|WENCHUAN, Sichuan, May 3, 2018 -- Huang Wancai, 50, felt relieved after learning that the mysterious heart pain that has been plaguing him for two years was no big deal.
He got the good news after having a coronary arteriography on Tuesday in Wenchuan county in southwest China's Sichuan Province, the epicenter of a devastating earthquake nearly 10 years ago.
Han Yaling, a leading expert on cardiovascular disease, flew in with her team from Beijing to perform the operation. They were among more than 600 medical professionals from across China who volunteered to provide services to local people in commemoration of the disaster that killed more than 80,000 people.
"We just performed the first-ever coronary arteriography in Wenchuan. The advanced operation is very effective in diagnosing and treating certain cardiovascular diseases," Han said. "All the patient felt during the entire operation was a slight sting."
During the operation, Han explained in great detail to local doctors how it should be done, as well as how to operate the imported angiography machine, which was beyond the knowledge of local doctors. The hospital also live-streamed the operation so more community-level doctors could learn from the expert.
"Doctors from across the country not only brought health to patients in Wenchuan, but also helped improve the medical expertise of local doctors," said Wang Songbai, director of People's Hospital of Wenchuan county.
In the aftermath of the Wenchuan earthquake that struck on May 12, 2008, thousands of volunteers, including many medical professionals, went to the worst-affected regions to help.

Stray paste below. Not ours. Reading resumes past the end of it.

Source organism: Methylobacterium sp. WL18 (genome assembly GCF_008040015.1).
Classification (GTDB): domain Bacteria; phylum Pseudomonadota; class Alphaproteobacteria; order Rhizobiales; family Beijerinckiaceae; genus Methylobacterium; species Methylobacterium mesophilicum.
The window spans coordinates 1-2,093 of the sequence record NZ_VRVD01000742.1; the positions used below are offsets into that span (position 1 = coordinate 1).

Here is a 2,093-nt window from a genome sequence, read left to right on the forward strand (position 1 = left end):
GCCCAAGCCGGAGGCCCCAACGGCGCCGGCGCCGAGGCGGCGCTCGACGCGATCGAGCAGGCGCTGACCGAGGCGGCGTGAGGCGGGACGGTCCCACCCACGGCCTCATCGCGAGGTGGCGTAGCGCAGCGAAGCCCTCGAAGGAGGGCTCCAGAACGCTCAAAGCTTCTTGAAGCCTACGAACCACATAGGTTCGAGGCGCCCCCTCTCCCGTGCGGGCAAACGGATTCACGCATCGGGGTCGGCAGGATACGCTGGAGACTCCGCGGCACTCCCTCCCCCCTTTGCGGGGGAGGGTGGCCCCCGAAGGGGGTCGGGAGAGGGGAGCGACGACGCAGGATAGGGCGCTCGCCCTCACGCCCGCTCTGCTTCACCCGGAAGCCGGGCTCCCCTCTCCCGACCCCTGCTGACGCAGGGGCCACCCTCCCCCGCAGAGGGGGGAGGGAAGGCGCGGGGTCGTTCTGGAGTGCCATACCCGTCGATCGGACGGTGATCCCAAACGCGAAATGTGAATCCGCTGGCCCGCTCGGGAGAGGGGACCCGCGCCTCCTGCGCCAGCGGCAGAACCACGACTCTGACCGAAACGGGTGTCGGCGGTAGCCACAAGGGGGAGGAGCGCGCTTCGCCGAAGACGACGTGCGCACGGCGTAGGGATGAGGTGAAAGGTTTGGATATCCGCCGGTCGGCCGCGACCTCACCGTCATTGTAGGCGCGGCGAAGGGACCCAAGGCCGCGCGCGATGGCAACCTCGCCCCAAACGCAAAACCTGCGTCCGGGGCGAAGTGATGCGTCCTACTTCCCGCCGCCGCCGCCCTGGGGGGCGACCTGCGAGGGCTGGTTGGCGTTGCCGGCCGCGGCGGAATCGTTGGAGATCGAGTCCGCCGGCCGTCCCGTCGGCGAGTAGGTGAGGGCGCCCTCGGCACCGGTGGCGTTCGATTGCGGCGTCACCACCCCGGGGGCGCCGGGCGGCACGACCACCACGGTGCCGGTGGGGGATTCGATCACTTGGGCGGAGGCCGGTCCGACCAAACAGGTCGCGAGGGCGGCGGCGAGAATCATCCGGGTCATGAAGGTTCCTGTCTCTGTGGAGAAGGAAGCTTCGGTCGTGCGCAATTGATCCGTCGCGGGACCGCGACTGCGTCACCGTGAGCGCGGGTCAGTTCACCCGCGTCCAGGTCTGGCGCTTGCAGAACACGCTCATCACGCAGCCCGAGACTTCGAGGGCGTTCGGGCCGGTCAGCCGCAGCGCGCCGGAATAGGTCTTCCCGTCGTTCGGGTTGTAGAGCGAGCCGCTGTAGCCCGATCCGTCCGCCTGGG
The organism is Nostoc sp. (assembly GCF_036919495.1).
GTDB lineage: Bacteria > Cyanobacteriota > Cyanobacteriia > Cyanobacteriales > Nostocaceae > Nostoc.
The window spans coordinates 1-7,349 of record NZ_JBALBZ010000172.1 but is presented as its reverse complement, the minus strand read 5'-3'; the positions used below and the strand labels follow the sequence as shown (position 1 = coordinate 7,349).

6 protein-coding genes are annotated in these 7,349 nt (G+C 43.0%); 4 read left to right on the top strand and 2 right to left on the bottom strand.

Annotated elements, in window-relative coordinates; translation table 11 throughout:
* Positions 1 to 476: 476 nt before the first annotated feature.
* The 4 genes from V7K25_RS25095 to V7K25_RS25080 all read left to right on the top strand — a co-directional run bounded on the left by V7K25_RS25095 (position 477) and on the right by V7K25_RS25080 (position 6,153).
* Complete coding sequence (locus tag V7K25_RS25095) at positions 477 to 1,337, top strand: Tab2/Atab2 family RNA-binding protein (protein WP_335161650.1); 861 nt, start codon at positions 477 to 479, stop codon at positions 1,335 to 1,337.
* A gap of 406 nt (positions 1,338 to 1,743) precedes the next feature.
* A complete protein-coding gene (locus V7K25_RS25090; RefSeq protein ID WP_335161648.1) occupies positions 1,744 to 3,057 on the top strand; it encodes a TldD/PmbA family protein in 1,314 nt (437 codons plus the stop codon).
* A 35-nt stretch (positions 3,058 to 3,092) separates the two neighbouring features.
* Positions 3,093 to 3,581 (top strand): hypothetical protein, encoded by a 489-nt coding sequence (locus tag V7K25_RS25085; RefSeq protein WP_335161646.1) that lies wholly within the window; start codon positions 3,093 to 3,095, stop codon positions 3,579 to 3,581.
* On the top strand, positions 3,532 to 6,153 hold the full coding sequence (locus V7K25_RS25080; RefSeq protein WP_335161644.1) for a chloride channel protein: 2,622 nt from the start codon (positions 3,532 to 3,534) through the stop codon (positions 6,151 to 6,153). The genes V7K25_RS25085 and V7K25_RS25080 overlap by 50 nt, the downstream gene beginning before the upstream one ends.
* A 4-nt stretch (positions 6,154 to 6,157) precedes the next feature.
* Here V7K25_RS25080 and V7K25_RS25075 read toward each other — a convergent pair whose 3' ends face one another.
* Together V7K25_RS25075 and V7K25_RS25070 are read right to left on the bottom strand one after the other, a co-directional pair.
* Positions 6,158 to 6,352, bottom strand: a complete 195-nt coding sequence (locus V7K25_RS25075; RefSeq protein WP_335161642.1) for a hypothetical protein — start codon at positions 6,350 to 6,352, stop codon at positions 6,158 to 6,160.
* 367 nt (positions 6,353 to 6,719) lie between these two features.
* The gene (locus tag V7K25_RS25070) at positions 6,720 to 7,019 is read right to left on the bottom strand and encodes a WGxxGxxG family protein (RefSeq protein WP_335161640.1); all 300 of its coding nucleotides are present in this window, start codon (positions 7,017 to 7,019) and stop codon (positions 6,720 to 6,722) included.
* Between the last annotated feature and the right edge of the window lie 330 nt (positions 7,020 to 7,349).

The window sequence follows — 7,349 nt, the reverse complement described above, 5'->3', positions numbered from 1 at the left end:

Among the ruins of collapsed buildings, a project named Create China Heart was initiated to keep the volunteering spirit alive. In the following years, it grew to become one of China's signature volunteer projects, providing free medical assistance to more than 500,000 people in poor and remote regions of the country.
Nearly 10 years later, the same spirit remains in the mountainous regions of Wenchuan, which has seen doctors treat the sick, provide free medicine to villagers and give lectures to less experienced local doctors.
For Wang Gesheng, a neuropathic expert from a Beijing hospital. who rushed to the quake-affected region in 2008, what he saw today made him feel encouraged.
"I am greatly heartened by the happy life of the local people," Wang said. "The medical standards here have been immensely improved since I first came 10 years ago."
On Tuesday morning, he visited a village six kilometers away from the county center and treated over 30 patients. He was pleased to find that the health conditions of the villagers were generally okay, but advised them to take precautions against certain diseases easily caused by the environment and their dietary habits.
After a recent heart operation, Dong Wanxiang often felt pain in her shoulder. Learning that doctors from Beijing were visiting her village, she waited in the village clinic to have herself checked.
"I am very happy I can receive the free medical check," Dong said after being assured that the pain was a normal symptom of the operation. "I am no longer worried."